The Hemp Farming Act, part of a sweeping piece of legislation called the 2018 Farm Bill, recently de-listed hemp as a controlled substance.
This move, authorized by President Donald Trump, reclassified hemp (defined as cannabis with less than 0.3% THC) as an agricultural commodity for commercial use, making it easier for farmers to get production licenses and obtain loans to grow.
This is naturally big news for the hemp farming industry and for hemp that is grown and manufactured into CBD products for sale to the public.
Americans import more than $500 million worth of hemp annually from places like China, and now that it has been reclassified, new opportunities abound.
Empowering the Farmer
The 2018 Farm Bill “provides support, certainty, and stability to our nation’s farmers, ranchers, and forest managers by enhancing farm support programs, improving crop insurance, maintaining disaster programs, and promoting and supporting voluntary conservation,” says the U.S. Department of Agriculture.
It is giving new power to hemp producers who can now more easily work with banks and apply for federal crop insurance, eliminating a huge risk that once came with growing it.
It also legally distances hemp from its psychoactive relative THC.
CBD Market Could Reach $20 Billion by 2024
A new study claims that by 2024, the collective market for CBD sales in the U.S. will surpass $20 billion.
CBD has proven to be highly malleable in its usage in such diverse industries as cosmetics, food and beverage, as well as pharmaceuticals. The study takes into account products sold through not only licensed dispensaries and pharmaceuticals but in general market retail. Combined with THC, it is predicted that the cannabinoid market will generate a total of $45 billion by 2024.
CBD product sales in dispensaries have grown at a faster rate than overall sales in dispensaries since 2014, and with more CBD products spanning food, candy, beverages, beauty, and skin every day, the industry will generate substantial volume across many different channels of distribution.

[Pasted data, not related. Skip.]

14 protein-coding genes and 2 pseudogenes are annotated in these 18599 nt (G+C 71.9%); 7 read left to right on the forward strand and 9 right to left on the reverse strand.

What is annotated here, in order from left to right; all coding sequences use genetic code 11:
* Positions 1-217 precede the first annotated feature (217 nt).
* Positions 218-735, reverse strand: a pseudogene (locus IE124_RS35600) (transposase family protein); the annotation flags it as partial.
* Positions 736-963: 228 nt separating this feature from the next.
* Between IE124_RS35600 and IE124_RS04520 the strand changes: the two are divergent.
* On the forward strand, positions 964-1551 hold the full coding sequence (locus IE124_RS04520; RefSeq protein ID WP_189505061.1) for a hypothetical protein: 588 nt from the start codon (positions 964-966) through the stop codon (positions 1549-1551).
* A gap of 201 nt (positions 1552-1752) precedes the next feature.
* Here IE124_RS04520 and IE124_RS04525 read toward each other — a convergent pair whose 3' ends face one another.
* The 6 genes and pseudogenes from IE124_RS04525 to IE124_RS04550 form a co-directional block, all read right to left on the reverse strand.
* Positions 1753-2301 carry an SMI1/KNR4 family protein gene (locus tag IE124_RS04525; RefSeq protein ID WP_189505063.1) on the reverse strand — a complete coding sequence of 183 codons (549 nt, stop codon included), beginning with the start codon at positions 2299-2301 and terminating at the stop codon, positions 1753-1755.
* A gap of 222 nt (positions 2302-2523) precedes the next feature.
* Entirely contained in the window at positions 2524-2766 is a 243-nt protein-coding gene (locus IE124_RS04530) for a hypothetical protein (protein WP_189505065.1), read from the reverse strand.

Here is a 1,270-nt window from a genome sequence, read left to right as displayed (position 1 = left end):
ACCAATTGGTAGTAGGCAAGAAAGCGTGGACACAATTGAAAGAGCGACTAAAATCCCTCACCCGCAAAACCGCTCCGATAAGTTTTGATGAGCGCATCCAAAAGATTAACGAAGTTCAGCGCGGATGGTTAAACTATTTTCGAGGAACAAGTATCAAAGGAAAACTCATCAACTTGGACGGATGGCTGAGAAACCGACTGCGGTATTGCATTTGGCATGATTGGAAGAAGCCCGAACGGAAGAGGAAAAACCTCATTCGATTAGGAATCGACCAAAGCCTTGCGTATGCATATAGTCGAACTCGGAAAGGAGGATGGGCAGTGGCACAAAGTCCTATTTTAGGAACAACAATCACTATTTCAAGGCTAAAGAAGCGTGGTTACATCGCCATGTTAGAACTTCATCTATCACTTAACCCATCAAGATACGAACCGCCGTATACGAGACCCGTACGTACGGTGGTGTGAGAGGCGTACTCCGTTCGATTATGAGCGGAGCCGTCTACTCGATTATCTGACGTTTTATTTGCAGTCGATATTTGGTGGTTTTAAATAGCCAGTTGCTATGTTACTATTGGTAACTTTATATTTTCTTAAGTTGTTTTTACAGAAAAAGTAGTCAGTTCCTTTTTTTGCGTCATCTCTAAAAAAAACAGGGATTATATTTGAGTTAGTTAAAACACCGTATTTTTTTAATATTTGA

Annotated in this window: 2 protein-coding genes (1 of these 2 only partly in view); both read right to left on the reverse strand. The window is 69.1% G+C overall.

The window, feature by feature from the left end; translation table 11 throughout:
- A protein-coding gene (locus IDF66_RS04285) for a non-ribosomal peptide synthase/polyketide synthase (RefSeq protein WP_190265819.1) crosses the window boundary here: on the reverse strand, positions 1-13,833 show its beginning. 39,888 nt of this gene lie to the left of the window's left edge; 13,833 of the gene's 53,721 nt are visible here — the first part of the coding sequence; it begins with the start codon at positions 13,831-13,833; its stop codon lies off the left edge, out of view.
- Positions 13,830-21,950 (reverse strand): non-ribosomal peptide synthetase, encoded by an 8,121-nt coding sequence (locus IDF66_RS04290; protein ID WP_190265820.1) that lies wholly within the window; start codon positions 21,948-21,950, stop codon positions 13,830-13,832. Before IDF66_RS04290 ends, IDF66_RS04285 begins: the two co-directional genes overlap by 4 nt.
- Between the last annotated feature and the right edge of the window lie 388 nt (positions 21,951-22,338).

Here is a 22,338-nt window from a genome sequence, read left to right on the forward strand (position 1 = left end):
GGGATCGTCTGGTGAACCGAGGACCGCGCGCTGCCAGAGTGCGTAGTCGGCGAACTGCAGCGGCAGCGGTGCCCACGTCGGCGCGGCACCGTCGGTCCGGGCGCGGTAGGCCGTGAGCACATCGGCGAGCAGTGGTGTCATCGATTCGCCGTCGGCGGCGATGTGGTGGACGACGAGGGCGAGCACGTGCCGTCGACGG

New Potential for the Textile Industry
It’s expected the Hemp Farming Act will stimulate the textile, farming, and retail sectors in unprecedented ways, having the potential to revive long-dead textile mills.
Hemp is a strong, rough fabric that perfectly fits into the conscious sourcing ethos of much of the fashion industry today. It does well in blends or as a fiber for more sustainable jeans.
While many textile plants sit empty across the South, many workers still have textile experience, which could reinvigorate swaths of the economy. This would help farmers, retailers, and other workers while putting power back in the hands of the people.
A Substitute for Pharmaceuticals?
The NIH is still doing research of CBD as pain and anxiety relievers, opening up a conversation about their effectiveness in the realm of self-care. As the opioid epidemic rages on, providing healthy pain relief is an attractive business model that is also immensely gratifying.
Blake Butler, Executive Director of the North Carolina Industrial Hemp Association and one who celebrated the 2018 Farm Bill and his cash crop’s newfound legality, recently said: “Hemp gives people hope, and that’s what gives me goosebumps.”
We set out with two goals in mind: to bring a new standard of honesty and transparency to the CBD industry and to deliver high-quality products to customers. Everything that is in our products are right there on the label. We source our ingredients with care, display them truthfully, and we follow through with world-class customer service.
We’re happy to be on the cutting edge of the golden age of CBD with you!